Congrats on HOTD... It is an amazing technology. I recently read an article about how a 3D printing robot is building a steel bridge on location. I can imagine a day when we see these 3D printers capable of constructing hi-rise buildings but I'm in no hurry to go into a restaurant to order a 3D printed cheeseburger.

Sondra Rochelle from USA on June 19, 2015:

Great article on a topic that is very interesting. I'd like to see what this "food" tastes like...especially the meat! Voted up.

Kristen Howe from Northeast Ohio on June 19, 2015:

My pleasure my friend. It's the least I can do on this Friday morning.

Linda Crampton (author) from British Columbia, Canada on June 19, 2015:

Thank you very much for the comment and the congratulations, Kristen. I appreciate the vote as well!

Linda Crampton (author) from British Columbia, Canada on June 19, 2015:

That's an interesting idea, DreamerMeg! I think your prediction could come true. Thanks for the visit.

Kristen Howe from Northeast Ohio on June 19, 2015:

Alicia, congrats on HOTD! Those printers are pretty cool for food and technology these days. It makes the food look so real and edible, too. Voted up for awesome!

DreamerMeg from Northern Ireland on June 19, 2015:

That was fascinating. There is some really cool information here. I could see shops having candy and chocolate printers by their tills eventually, with kids able to put their pocket money in while waiting in queue to pay for the groceries and be able to eat a sweet without having to whine for a packet which STILL needs to be paid for and thus have to wait.

Linda Crampton (author) from British Columbia, Canada on April 29, 2015:

Thank you for the comment, peachpurple.

peachy from Home Sweet Home on April 28, 2015:

i didn't know there is such thing as 3d printers, thanks for your information

Linda Crampton (author) from British Columbia, Canada on February 17, 2015:

Thanks for the visit and the comment, aesta1. I think that 3D printing technology is becoming very exciting, especially in some areas. It will be interesting to see how 3D printing of food develops. It will also be interesting to see whether it becomes more mainstream!

Mary Norton from Ontario, Canada on February 17, 2015:

This is really interesting Alicia. I try to follow 3D printing but I just can't imagine myself eating printed food. I really admire what 3D is doing in other areas but not with my food.

Linda Crampton (author) from British Columbia, Canada on February 17, 2015:

Hi, Pollyanna. Yes, cooking a pizza is a problem that needs to be dealt with. Putting it in a microwave after printing it would do the job, but it would nice if a more convenient, all-in-one process was available. Thanks for the comment.

Pollyanna Jones from United Kingdom on February 17, 2015:

This is really interesting! Knowing how the microwave oven has revolutionised cooking in my lifetime, I don't know how this would shake things up for the next generation. I just wonder with the 3D printed pizza, how would they cook it? ;-) Great article.

Linda Crampton (author) from British Columbia, Canada on February 17, 2015:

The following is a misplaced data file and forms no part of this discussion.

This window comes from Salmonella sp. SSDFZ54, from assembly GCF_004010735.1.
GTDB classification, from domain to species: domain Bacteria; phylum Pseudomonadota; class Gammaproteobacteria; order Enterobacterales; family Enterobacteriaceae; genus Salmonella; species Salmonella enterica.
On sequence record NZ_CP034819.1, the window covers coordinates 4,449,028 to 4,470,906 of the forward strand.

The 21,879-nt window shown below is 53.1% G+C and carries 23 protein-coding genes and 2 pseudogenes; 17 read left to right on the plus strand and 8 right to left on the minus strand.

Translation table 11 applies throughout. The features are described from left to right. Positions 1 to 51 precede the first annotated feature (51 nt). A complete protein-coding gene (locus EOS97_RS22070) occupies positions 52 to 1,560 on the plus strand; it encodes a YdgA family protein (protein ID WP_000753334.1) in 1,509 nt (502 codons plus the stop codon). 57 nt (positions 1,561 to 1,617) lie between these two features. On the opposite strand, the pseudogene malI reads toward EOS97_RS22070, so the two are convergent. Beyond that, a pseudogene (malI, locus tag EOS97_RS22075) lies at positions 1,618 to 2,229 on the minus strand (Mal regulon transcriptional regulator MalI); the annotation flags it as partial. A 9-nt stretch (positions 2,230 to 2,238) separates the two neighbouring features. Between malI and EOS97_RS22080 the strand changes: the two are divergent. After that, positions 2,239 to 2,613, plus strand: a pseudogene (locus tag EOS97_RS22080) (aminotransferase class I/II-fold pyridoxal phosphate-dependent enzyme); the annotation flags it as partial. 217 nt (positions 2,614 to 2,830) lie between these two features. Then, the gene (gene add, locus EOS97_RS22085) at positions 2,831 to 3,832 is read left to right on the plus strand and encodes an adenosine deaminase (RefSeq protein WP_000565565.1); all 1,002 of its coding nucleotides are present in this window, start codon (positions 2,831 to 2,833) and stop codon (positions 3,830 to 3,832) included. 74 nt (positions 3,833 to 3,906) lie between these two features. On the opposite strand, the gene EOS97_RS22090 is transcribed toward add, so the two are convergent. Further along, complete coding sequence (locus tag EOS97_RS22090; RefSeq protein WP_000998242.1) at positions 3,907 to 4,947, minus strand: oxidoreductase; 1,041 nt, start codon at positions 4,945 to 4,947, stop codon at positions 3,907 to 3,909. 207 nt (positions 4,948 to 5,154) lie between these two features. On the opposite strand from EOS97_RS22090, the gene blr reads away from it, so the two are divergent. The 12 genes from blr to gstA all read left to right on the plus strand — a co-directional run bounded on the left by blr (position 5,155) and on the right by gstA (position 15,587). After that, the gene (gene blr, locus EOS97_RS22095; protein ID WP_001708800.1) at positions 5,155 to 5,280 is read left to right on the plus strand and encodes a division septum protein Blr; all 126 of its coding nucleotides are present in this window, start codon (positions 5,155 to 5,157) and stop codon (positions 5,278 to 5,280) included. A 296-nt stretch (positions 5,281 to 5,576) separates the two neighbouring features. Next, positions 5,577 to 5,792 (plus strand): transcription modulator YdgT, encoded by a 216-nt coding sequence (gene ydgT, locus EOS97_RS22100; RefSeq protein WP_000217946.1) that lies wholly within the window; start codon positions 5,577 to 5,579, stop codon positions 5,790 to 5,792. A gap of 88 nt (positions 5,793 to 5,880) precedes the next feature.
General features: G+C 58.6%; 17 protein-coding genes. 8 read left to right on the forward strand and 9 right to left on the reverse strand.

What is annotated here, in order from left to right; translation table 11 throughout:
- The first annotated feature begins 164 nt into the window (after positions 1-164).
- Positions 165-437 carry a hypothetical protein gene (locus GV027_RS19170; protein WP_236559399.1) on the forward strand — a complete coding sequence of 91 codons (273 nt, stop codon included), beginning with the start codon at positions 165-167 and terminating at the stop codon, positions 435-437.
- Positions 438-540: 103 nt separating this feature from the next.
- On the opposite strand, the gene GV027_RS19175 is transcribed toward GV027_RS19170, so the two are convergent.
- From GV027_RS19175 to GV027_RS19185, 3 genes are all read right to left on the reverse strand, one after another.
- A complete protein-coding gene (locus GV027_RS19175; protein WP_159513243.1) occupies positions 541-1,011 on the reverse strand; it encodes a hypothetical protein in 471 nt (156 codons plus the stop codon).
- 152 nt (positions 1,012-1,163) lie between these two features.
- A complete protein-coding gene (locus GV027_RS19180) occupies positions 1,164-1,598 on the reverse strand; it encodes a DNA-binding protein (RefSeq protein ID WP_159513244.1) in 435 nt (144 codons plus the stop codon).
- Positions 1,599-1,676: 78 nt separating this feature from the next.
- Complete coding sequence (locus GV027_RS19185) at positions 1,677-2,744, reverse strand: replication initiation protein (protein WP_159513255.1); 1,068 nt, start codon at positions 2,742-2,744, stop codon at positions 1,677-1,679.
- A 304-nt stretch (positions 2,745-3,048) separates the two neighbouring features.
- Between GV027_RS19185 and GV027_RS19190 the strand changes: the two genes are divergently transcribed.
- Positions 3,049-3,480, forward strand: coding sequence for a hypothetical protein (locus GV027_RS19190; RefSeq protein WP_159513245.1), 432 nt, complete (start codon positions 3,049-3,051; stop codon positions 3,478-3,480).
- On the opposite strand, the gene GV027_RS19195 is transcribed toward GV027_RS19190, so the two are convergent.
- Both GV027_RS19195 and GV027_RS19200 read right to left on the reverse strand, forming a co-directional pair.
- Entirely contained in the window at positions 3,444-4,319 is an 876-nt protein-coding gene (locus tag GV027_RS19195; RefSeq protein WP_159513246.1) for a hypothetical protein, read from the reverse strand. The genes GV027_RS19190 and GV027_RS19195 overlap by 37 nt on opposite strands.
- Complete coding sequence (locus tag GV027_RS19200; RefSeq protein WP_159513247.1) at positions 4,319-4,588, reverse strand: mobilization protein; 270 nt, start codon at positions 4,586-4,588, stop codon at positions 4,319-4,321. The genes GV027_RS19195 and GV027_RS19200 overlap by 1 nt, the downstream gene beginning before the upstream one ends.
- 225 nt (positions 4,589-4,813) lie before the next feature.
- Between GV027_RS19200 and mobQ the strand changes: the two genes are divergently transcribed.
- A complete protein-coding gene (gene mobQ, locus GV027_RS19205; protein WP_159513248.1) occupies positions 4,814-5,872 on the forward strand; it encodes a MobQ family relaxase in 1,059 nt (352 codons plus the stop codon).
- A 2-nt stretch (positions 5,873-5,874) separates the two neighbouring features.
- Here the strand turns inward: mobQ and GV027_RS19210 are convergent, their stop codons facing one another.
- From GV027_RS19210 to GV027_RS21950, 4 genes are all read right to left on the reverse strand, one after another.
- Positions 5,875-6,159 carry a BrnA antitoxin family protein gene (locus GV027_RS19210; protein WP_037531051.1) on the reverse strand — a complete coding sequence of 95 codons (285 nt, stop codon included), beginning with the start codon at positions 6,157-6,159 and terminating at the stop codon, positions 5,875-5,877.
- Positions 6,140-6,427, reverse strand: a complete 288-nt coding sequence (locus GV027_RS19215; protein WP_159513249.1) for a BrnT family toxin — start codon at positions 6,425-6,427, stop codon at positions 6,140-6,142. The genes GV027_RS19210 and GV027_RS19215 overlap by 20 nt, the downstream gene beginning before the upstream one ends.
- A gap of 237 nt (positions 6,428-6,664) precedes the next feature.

Hi, Ron. Marketability is definitely going to be a major concern in 3D food printing! The results could be very useful, though. Thanks for the comment.

Ronald E Franklin from Mechanicsburg, PA on February 17, 2015:

Very interesting. As technology progresses, I'm sure printed food will become a marketplace item. I must say, though, that after watching the videos, my mouth is not salivating at the thought.

Linda Crampton (author) from British Columbia, Canada on February 17, 2015:

Thank you very much for the comment, the votes and the share, Patricia! I appreciate your visit. I love the angels!

Patricia Scott from North Central Florida on February 17, 2015:

Wow this is amazing. Where have I been that I did not know of this? Very interesting...and promising great possibilities for the future.

Angels are on the way to you this morning, Alicia. ps

I am never disappointed when I come here to read...there is always something interesting to read.

voted up++++ and shared

Linda Crampton (author) from British Columbia, Canada on November 21, 2014:

Thank you very much, Adventuretravels. 3D food printers may change the catering landscape, but there will probably be new opportunities for food designers! It will be interesting to see what the future holds.

Giovanna from UK on November 21, 2014:

Amazing it'll put many a master chef out of a job though :( Oh well that's progress I suppose. Great hub. Really interesting.

Linda Crampton (author) from British Columbia, Canada on August 25, 2014:

Thank you for the comment, Glenn. Yes, I think 3D printing could have a huge effect on our lives. The future should be very interesting!

Glenn Stok from Long Island, NY on August 25, 2014:

I believe the world we live in will be vastly different in the future due to 3D printing. We will see major changes in many businesses as this technology embraces fields such as printing food, body parts to replace injured limbs, and even simple tasks such as printing physical things like toys.

I found your descriptions very detailed and complete. I especially found your explanation of how meat can be printed from stem cells very interesting.